Basic addition salts can be prepared during the final isolation and purification of the compounds by reacting an acidic group with a suitable base such as the hydroxide, carbonate, or bicarbonate of a metal cation or with ammonia or an organic primary, secondary, or tertiary amine. The cations of pharmaceutically acceptable salts include lithium, sodium, potassium, calcium, magnesium, and aluminum, as well as nontoxic quaternary amine cations such as ammonium, tetramethylammonium, tetraethylammonium, methylamine, dimethylamine, trimethylamine, triethylamine, diethylamine, ethylamine, tributylamine, pyridine, N,N-dimethylaniline, N-methylpiperidine, N-methylmorpholine, dicyclohexylamine, procaine, dibenzylamine, N,N-dibenzylphenethylamine, and N,N′-dibenzylethylenediamine. Other representative organic amines useful for the formation of base addition salts include ethylenediamine, ethanolamine, diethanolamine, piperidine, and piperazine.

As used herein, the term “anti-HCV activity” means the compound is effective to treat the HCV virus.

The term “compounds of the disclosure”, and equivalent expressions, are meant to embrace compounds of formula (I), and pharmaceutically acceptable enantiomers, diastereomers, and salts thereof. Similarly, references to intermediates, are meant to embrace their salts where the context so permits.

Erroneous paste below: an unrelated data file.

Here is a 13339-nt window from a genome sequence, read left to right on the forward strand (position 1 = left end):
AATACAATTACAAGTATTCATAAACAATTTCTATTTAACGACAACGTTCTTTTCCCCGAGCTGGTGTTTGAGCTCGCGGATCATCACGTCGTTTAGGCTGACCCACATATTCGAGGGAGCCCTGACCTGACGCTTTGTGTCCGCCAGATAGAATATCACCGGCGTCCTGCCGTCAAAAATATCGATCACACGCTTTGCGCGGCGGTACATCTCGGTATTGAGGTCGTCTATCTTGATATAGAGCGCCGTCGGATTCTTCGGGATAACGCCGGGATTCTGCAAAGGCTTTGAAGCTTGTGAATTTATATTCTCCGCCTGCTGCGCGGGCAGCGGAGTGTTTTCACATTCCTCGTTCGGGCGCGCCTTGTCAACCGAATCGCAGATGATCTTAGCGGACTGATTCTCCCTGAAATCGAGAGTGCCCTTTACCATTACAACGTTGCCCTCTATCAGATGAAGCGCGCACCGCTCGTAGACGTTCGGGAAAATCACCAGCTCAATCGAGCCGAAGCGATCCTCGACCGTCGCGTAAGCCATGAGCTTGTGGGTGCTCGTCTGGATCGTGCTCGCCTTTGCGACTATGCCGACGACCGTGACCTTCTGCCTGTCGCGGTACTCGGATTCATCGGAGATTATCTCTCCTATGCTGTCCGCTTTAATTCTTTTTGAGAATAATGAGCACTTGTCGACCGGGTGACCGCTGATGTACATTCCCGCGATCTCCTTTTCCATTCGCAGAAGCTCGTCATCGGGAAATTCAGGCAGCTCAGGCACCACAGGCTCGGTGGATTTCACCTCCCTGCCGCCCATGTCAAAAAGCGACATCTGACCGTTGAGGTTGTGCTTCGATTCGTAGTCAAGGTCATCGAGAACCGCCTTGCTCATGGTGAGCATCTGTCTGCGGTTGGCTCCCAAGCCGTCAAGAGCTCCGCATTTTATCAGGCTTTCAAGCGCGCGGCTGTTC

The term “patient” includes both human and other mammals.

The term “pharmaceutical composition” means a composition comprising a compound of the disclosure in combination with at least one additional pharmaceutical carrier, i.e., adjuvant, excipient or vehicle, such as diluents, preserving agents, fillers, flow regulating agents, disintegrating agents, wetting agents, emulsifying agents, suspending agents, sweetening agents, flavoring agents, perfuming agents, antibacterial agents, antifungal agents, lubricating agents and dispensing agents, depending on the nature of the mode of administration and dosage forms. Ingredients listed in Remington's Pharmaceutical Sciences, 18th ed., Mack Publishing Company, Easton, Pa. (1999) for example, may be used.

The phrase “pharmaceutically acceptable” is employed herein to refer to those compounds, materials, compositions, and/or dosage forms which are, within the scope of sound medical judgment, suitable for use in contact with the tissues of patients without excessive toxicity, irritation, allergic response, or other problem or complication commensurate with a reasonable risk/benefit ratio.